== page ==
Linux vs. Windows: It's all relatives
ROSE Blog: Rikki's Open Source Exchange
My 12-year-old daughter, Cleo, received a brand spanking new Flip camera for Christmas. Unfortunately, it was a little anticlimactic for her because nothing happened when she plugged it into the Acer Aspire One she received for her birthday in October.
I was mentally prepared for this hurdle and told Cleo that I'd figure it out while she was off visiting her grandparents in Houston. I hoped that with the growing popularity of both the Flip camera and Linux netbooks, someone would have a quick little fix or workaround for this incompatibility issue.
The day after Christmas, I drove Cleo through an ice storm to the Kansas City airport for her 9:55AM flight, which was delayed by two hours, over and over again. Finally, we decided to drive to my stepfather's house, which is conveniently located 20 minutes from the airport. I had visions of napping in my head, but first I decided to check the airline's website for flight updates. My 21-year-old sister, Kate, offered to share her college-loaner Windows laptop, but she warned me that it was going slow and something wasn't working right.
"Have you considered reading our magazine?" I asked Kate. Sheesh. Kids these days.
As I finished lecturing my sister, my stepfather walked into the kitchen with his Windows laptop. "I think something's wrong with mine, too," he told me. Sure enough, pop-up ads started popping up faster than flights were getting grounded at KCI. I told my stepfather that he'd need to call in a professional because we were headed back to the airport... and I suggested that he consider moving to Linux. Sheesh. Parents these days.
On Saturday afternoon, the spouse, dog, and I headed to Tulsa for a night on our way to Austin. I called my friend, Thom, to tell him we were on the road and would arrive in Tulsa by dinner time. When Thom answered the phone, I asked him how things were going in Tulsa. He replied, "Not too good. I just got the blue screen on my wife's laptop and she's going to be mad."
So the Flip doesn't just plug and play on Linux...yet. That's just a minor inconvenience compared to what's going wrong with Windows.
flip on Acer AspireLiam, Thanks for the suggestion! I'm going to pull the Flip out of Cleo's hands this weekend and give it another look. (She's been pretty happy just plugging it into the t.v. to watch her mini-movies this week.)
When I told a colleague about my Windows run-ins over the holidays, he got pretty worked up about how Windows users seem to accept (and expect) these ongoing security problems. I don't mind paying extra for a product if I actually feel like I'm getting a superior product, but when it comes to my kid online, safety comes first.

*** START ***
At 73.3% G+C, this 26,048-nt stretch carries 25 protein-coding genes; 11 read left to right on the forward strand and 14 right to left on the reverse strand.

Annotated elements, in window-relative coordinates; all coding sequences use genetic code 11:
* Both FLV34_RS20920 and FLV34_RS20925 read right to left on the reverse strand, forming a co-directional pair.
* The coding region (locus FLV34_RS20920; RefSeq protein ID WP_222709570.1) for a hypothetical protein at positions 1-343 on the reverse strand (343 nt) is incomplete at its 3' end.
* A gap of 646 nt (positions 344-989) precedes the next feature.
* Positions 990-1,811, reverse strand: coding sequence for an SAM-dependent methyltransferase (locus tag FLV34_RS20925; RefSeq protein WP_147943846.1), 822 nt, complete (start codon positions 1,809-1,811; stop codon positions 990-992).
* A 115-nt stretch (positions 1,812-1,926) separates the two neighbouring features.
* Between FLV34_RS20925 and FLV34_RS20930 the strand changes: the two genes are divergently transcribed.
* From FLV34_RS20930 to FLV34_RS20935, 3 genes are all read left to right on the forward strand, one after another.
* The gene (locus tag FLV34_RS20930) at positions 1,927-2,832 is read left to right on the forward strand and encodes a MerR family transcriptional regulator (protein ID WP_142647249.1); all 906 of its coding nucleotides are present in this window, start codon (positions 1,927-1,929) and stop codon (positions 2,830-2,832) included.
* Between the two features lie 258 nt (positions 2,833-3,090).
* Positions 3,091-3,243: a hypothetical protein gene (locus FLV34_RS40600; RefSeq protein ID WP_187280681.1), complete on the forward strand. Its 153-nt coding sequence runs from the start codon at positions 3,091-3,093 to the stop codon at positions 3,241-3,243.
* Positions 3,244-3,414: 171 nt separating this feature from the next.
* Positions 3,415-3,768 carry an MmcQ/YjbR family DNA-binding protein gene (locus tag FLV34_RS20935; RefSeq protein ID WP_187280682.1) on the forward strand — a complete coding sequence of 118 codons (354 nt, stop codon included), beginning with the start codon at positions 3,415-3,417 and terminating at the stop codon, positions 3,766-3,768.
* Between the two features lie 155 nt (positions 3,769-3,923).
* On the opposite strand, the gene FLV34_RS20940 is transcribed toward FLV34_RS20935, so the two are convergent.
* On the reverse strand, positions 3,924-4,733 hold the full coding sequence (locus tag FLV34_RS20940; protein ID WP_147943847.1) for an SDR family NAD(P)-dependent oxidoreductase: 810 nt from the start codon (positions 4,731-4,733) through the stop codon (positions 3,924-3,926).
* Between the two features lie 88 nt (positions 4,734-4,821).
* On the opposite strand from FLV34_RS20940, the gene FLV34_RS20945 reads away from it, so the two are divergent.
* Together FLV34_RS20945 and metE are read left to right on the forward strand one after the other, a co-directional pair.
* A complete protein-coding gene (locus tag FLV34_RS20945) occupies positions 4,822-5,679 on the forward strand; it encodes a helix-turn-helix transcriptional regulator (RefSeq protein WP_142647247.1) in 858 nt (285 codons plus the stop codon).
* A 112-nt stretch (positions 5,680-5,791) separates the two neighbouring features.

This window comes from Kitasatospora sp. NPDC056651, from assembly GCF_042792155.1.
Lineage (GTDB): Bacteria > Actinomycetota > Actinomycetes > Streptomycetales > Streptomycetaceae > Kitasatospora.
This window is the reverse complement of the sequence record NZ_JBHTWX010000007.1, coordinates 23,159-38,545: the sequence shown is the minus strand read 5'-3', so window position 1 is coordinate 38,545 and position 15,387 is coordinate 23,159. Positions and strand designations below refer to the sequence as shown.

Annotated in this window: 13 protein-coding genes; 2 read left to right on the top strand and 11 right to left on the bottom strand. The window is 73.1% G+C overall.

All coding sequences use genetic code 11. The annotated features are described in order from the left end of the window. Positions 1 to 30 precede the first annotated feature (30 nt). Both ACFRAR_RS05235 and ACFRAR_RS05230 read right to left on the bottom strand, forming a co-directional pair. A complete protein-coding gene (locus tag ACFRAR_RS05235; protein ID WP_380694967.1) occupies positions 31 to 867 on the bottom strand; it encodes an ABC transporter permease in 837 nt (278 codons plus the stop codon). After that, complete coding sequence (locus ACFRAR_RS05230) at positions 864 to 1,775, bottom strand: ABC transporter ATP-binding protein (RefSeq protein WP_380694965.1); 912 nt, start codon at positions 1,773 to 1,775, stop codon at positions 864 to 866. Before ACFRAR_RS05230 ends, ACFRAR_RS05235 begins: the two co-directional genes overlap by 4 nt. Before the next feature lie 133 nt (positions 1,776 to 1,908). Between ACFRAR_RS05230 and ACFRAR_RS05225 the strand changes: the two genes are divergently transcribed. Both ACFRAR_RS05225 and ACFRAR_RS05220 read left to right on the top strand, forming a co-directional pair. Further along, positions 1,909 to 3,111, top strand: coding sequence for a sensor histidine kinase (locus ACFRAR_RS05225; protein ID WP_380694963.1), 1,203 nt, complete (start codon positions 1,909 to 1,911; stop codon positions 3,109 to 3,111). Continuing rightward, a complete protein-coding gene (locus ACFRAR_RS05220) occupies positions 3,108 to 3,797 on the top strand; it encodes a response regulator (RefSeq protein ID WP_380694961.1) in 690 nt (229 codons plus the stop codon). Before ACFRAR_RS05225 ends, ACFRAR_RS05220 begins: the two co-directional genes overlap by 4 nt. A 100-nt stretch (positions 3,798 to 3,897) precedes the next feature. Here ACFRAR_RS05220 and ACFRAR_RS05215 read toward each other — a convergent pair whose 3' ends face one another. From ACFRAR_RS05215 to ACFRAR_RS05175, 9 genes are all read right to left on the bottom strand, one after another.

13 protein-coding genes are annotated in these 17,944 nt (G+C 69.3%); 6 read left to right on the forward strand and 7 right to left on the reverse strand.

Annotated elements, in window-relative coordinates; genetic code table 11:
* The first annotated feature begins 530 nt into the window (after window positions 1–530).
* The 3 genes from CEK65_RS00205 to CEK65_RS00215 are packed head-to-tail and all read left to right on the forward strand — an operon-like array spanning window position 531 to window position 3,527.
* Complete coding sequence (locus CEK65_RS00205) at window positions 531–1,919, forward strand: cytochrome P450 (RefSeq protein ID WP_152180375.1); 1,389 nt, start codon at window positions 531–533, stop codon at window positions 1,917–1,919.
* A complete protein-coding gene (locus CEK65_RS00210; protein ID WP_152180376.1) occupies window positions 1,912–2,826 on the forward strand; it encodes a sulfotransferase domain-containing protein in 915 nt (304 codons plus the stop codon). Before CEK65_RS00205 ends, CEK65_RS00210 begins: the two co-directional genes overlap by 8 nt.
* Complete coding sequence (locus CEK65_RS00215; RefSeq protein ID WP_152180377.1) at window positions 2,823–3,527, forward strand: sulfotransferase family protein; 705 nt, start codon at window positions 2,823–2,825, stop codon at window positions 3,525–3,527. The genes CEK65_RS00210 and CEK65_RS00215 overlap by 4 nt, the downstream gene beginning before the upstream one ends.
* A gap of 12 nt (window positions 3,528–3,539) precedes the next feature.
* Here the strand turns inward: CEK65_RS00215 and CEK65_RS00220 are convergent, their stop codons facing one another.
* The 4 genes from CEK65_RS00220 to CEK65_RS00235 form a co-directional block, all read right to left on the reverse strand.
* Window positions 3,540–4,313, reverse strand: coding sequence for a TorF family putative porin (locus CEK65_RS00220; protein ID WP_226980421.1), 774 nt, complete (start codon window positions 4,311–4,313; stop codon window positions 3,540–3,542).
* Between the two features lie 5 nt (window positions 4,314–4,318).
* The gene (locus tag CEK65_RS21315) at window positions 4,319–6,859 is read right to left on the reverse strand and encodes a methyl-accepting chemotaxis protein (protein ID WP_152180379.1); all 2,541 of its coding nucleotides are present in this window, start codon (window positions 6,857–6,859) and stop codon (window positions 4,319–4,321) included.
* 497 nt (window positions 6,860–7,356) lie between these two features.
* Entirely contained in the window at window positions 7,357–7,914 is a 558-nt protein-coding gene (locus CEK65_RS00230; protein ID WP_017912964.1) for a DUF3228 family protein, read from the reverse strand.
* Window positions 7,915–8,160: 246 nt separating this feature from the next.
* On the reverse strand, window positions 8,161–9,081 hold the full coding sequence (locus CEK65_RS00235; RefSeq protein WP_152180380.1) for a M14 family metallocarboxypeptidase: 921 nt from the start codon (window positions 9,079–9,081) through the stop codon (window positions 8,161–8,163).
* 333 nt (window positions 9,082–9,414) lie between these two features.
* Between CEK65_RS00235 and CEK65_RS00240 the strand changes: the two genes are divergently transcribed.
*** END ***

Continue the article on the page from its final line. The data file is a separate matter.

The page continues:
But what is the psychological impact of non-Plug n' Play versus "Something Wrong"Firstly it was fun to read, about someone else who's relations bring Windows problems to, despite them knowing that I am generally unimpressed with Windows and tried not to use it due to it's security problems.
The thing is, you know how this plays out with the Net bloggers and pundists. Simply not being able to Plug N' Play a new hardware device, is a major drama, where as mal-ware infections are "Business as Usual". They're so used to recommending some pet security suite, that it's the end users fault for not shelling out for them.
It also amazes me, how ppl seem unable to permit M$ Security Updates to be applied, despite the clear "nagging" about it. It would seem to be necessary to just apply them by default after a grace period, and notify user of the roll back options, rather than let them put if off. Though M$ still need to do more work, on their dependant addiction to re-booting when changes are required.
Flip on LinuxI've tried out the Flip on Ubuntu and found that you can get to the video files by just navigating it like a USB stick, the path was /media/FLIPVIDEO/DCIM/100VIDEO to get to the video files. Don't know if this would work the same way on the Acer though. Wrote about it here: http://www.greenhughes.com/...-camcorder-and-adventures-kino
HP's annual Cyber Risk report offers a bleak look at the state of IT.
But what do the big numbers really mean?
.NET Core execution engine is the basis for cross-platform .NET implementations.
The Xnote trojan hides itself on the target system and will launch a variety of attacks on command.
Spammers go low-volume, and 90% of IE browsers are unpatched.
Adobe scrambles to release patches for vulnerable Flash Player.
Four-inch-long computer on a stick lets you boot a full Linux system from any HDMI display device.
New statute would require companies to report break-ins to consumers.
Weird data transfer technique avoids all standard security measures.
FIDO alliance declares the beginning of the end for old-style login authentication.